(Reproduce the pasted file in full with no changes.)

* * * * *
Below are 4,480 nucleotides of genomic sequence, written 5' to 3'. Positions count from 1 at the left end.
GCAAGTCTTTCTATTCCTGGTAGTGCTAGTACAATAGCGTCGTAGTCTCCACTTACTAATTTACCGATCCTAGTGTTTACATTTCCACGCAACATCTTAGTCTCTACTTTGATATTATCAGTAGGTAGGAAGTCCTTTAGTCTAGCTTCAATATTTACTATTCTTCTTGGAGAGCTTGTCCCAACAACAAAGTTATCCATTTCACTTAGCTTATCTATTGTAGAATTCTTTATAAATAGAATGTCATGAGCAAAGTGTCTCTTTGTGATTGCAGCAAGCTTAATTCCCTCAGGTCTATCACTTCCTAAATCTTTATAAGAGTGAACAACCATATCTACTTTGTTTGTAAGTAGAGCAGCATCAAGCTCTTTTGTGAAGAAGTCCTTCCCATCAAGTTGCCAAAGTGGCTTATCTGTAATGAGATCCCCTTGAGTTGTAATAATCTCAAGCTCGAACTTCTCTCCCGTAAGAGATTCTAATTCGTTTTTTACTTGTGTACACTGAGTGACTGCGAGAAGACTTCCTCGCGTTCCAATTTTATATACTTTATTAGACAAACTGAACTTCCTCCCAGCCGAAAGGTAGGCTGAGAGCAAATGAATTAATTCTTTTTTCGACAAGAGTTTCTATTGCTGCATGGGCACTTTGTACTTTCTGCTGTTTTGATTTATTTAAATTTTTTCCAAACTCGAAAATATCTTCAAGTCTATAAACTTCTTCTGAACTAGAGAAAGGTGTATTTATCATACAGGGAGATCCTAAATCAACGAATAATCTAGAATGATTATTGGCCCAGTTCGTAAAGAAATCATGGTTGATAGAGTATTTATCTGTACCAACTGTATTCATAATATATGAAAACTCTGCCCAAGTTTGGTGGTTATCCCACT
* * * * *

Below are 4,480 nucleotides of genomic sequence, written 5' to 3'. Positions count from 1 at the left end.
GCAAGTCTTTCTATTCCTGGTAGTGCTAGTACAATAGCGTCGTAGTCTCCACTTACTAATTTACCGATCCTAGTGTTTACATTTCCACGCAACATCTTAGTCTCTACTTTGATATTATCAGTAGGTAGGAAGTCCTTTAGTCTAGCTTCAATATTTACTATTCTTCTTGGAGAGCTTGTCCCAACAACAAAGTTATCCATTTCACTTAGCTTATCTATTGTAGAATTCTTTATAAATAGAATGTCATGAGCAAAGTGTCTCTTTGTGATTGCAGCAAGCTTAATTCCCTCAGGTCTATCACTTCCTAAATCTTTATAAGAGTGAACAACCATATCTACTTTGTTTGTAAGTAGAGCAGCATCAAGCTCTTTTGTGAAGAAGTCCTTCCCATCAAGTTGCCAAAGTGGCTTATCTGTAATGAGATCCCCTTGAGTTGTAATAATCTCAAGCTCGAACTTCTCTCCCGTAAGAGATTCTAATTCGTTTTTTACTTGTGTACACTGAGTGACTGCGAGAAGACTTCCTCGCGTTCCAATTTTATATACTTTATTAGACAAACTGAACTTCCTCCCAGCCGAAAGGTAGGCTGAGAGCAAATGAATTAATTCTTTTTTCGACAAGAGTTTCTATTGCTGCATGGGCACTTTGTACTTTCTGCTGTTTTGATTTATTTAAATTTTTTCCAAACTCGAAAATATCTTCAAGTCTATAAACTTCTTCTGAACTAGAGAAAGGTGTATTTATCATACAGGGAGATCCTAAATCAACGAATAATCTAGAATGATTATTGGCCCAGTTCGTAAAGAAATCATGGTTGATAGAGTATTTATCTGTACCAACTGTATTCATAATATATGAAAACTCTGCCCAAGTTTGGTGGTTATCCCACT